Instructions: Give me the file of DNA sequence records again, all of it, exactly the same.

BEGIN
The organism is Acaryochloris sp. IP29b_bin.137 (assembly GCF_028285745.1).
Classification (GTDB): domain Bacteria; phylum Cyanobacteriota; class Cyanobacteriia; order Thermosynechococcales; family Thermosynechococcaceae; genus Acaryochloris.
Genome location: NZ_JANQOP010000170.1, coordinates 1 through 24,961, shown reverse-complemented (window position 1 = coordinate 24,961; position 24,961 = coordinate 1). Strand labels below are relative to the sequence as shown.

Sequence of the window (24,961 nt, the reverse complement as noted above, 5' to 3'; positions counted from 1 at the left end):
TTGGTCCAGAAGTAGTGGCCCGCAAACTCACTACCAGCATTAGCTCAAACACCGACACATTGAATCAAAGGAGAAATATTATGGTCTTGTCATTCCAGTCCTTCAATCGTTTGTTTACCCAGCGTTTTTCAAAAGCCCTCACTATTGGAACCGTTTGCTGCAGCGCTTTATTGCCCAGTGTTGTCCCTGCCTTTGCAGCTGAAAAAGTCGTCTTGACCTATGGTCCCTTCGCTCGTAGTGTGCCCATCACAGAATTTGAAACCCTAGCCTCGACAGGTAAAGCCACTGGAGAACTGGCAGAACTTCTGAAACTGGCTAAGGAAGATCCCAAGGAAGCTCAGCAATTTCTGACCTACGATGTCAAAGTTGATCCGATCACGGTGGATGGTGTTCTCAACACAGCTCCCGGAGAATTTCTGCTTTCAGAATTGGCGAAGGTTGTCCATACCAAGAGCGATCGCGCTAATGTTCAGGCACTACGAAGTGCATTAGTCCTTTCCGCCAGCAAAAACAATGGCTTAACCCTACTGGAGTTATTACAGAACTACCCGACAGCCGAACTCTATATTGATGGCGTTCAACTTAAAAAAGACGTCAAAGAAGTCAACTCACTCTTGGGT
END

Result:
The organism is Acaryochloris sp. IP29b_bin.137 (assembly GCF_028285745.1).
Classification (GTDB): domain Bacteria; phylum Cyanobacteriota; class Cyanobacteriia; order Thermosynechococcales; family Thermosynechococcaceae; genus Acaryochloris.
Genome location: NZ_JANQOP010000170.1, coordinates 1 through 24,961, shown reverse-complemented (window position 1 = coordinate 24,961; position 24,961 = coordinate 1). Strand labels below are relative to the sequence as shown.

Sequence of the window (24,961 nt, the reverse complement as noted above, 5' to 3'; positions counted from 1 at the left end):
TTGGTCCAGAAGTAGTGGCCCGCAAACTCACTACCAGCATTAGCTCAAACACCGACACATTGAATCAAAGGAGAAATATTATGGTCTTGTCATTCCAGTCCTTCAATCGTTTGTTTACCCAGCGTTTTTCAAAAGCCCTCACTATTGGAACCGTTTGCTGCAGCGCTTTATTGCCCAGTGTTGTCCCTGCCTTTGCAGCTGAAAAAGTCGTCTTGACCTATGGTCCCTTCGCTCGTAGTGTGCCCATCACAGAATTTGAAACCCTAGCCTCGACAGGTAAAGCCACTGGAGAACTGGCAGAACTTCTGAAACTGGCTAAGGAAGATCCCAAGGAAGCTCAGCAATTTCTGACCTACGATGTCAAAGTTGATCCGATCACGGTGGATGGTGTTCTCAACACAGCTCCCGGAGAATTTCTGCTTTCAGAATTGGCGAAGGTTGTCCATACCAAGAGCGATCGCGCTAATGTTCAGGCACTACGAAGTGCATTAGTCCTTTCCGCCAGCAAAAACAATGGCTTAACCCTACTGGAGTTATTACAGAACTACCCGACAGCCGAACTCTATATTGATGGCGTTCAACTTAAAAAAGACGTCAAAGAAGTCAACTCACTCTTGGGT